â€˜I disapprove of what you say, but I will defend to the death your right to say it.’

Talk to us about your vision as a committee. What are the key drivers of your work?

The conditions governing and restricting freedom to publish vary around the world. In some places, it is governments and state regimes that prevent the publication of material or works deemed to be ‘dangerous’ or ‘inappropriate’. In other cases, there are pressure groups (religious, social, commercial) trying to prevent publication of certain information. Increasingly, large technology companies are influencing, often secretly or behind our screens, what we as readers and consumers can and can’t see. The significance of this sometimes overt and at other times insidious manipulation of what we are allowed to read is simple: laws that prevent freedom to publish must be constantly challenged — there are actually very few instances where public welfare is increased or maintained by the blocking, removal or censoring of information.

In the educational sector, a growing concern is the interference by government in the production of learning materials. The IPA’s Educational Publishers Forum is monitoring the rising trend of educational authorities aiming to produce one authorised book per subject per student. This is not only an impediment to the freedom to publish of educational publishers that could produce a number of competing textbooks in any given subject area, it is also a grave threat to the free exchange of ideas. The best performing education systems around the world, by and large, encourage educational publishers to compete in an open market, producing innovative solutions that meet local needs. This new trend of government interference, however, not only robs students and teachers of the opportunity of learning from the best possible resources, it also creates a state monopoly in the production, dissemination and accreditation of certain ideas and interpretations of history. Such a situation is inherently dangerous, authoritarian and susceptible to corruption. The IPA’s Freedom to Publish Committee is working with the Educational Publishers Forum to monitor and respond to this worrying trend.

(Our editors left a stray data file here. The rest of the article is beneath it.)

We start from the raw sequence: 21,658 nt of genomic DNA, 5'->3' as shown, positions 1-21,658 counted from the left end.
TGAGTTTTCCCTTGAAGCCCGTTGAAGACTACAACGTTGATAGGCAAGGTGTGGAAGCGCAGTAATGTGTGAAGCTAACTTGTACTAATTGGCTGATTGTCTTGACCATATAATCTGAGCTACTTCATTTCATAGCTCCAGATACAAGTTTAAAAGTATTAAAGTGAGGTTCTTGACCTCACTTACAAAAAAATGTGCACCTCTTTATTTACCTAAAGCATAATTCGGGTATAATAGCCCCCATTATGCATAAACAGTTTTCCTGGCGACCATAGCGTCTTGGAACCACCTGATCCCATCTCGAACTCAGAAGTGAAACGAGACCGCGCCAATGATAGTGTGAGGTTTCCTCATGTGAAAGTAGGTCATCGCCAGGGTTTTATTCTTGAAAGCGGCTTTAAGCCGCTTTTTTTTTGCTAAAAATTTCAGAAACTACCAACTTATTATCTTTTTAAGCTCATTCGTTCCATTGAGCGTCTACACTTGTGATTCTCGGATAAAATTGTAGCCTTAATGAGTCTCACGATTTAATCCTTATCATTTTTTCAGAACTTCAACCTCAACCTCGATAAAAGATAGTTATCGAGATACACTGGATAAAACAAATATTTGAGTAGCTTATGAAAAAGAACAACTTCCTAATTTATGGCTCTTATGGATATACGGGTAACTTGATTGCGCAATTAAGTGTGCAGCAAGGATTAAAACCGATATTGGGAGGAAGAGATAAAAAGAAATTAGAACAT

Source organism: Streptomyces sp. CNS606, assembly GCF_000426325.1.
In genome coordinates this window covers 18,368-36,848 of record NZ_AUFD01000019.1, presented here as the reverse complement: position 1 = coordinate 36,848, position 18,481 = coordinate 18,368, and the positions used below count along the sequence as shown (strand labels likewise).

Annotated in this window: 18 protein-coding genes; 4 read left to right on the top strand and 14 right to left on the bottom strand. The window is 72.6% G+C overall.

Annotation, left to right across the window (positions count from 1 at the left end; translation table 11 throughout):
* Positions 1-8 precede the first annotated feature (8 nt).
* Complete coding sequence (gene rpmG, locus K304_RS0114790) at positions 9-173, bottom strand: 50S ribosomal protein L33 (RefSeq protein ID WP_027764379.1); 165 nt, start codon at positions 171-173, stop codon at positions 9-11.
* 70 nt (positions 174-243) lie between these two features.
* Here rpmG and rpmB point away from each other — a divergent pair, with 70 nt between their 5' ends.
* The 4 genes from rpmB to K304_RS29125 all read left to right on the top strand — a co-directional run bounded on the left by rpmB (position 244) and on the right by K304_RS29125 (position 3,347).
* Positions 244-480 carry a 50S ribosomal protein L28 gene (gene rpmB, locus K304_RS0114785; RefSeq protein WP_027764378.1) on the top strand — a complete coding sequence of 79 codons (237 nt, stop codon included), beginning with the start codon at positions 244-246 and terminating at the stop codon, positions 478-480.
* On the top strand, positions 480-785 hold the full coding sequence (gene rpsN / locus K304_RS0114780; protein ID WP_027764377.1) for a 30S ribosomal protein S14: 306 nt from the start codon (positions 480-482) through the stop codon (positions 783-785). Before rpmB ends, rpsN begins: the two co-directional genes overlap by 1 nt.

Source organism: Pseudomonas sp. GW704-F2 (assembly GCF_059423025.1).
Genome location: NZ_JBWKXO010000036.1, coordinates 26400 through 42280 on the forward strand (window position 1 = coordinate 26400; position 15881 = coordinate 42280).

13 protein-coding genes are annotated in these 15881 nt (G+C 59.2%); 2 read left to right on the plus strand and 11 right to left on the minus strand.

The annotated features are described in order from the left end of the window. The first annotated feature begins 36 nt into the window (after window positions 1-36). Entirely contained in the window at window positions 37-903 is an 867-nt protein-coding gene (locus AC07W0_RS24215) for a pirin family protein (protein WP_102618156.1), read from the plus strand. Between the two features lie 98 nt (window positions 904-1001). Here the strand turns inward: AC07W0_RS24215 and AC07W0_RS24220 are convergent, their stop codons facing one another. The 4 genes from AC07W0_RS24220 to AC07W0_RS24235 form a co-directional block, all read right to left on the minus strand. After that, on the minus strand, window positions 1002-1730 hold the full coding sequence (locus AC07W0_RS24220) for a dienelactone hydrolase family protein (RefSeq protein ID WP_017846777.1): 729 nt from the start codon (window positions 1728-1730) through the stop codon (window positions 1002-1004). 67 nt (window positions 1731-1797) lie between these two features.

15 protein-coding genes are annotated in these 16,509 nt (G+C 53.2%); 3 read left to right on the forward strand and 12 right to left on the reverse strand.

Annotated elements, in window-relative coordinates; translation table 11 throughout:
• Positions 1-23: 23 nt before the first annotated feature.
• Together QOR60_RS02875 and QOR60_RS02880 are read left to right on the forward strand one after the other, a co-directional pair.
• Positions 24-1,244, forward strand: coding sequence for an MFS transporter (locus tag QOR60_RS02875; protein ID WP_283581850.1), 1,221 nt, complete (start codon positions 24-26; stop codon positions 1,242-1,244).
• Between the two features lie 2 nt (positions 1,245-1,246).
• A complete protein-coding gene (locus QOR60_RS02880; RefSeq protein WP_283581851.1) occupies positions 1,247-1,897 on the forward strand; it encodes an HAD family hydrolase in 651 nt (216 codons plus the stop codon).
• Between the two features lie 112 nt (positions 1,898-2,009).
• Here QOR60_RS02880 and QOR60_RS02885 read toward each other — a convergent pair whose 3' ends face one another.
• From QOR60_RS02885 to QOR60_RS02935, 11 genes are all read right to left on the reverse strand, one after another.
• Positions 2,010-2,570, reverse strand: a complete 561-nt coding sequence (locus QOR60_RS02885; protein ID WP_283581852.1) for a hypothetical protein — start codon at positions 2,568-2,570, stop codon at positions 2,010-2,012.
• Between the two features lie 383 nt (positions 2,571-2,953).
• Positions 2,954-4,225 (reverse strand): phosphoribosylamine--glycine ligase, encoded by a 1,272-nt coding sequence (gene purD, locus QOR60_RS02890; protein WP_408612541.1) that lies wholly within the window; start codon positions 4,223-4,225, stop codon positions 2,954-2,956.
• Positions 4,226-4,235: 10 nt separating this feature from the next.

Another common challenge to publishers in all countries is the question of self-censorship. Even in countries with few regulations on freedom to publish, publishers might have to consider the negative consequences of producing and distributing certain content. Prime examples of this are the draconian libel or criminal defamation laws in some countries which take no account of the public interest when a critical statement is made about people or even corporations, and instead place an extraordinary legal burden on authors or publishers. Similarly, a growing number of jurisdictions are punishing whistle-blowers and investigative journalists who expose malpractice, corruption or official incompetence, when the public interest is more clearly served by the protection of these writers and their publishers. In this way, the same fears that affect publishers and lead them to self-censor can also infect authors, booksellers and librarians. In the end, if these fears delay or stop the creation or publication of such reports and works, then it is we the readers who are deprived.

You say that: “...there are actually very few instances where public welfare is increased or maintained by the blocking, removal or censoring of information”

Please shed more light on this very important and counter-intuitive statement.

An important part of public welfare is free access to information. Creativity and progress is based on broad knowledge to fuel increase in public welfare. This notion is, as we know not shared by all. Technology development makes more information available, but this fuels governments pressure on the technology giants but also on platform suppliers to “adapt to local conditions”, which means censorship. On the other hand, we have the challenge of un-edited material, which also contains what you might call the real “fake news”. Publishers have a vital role to play to keep a society well-informed.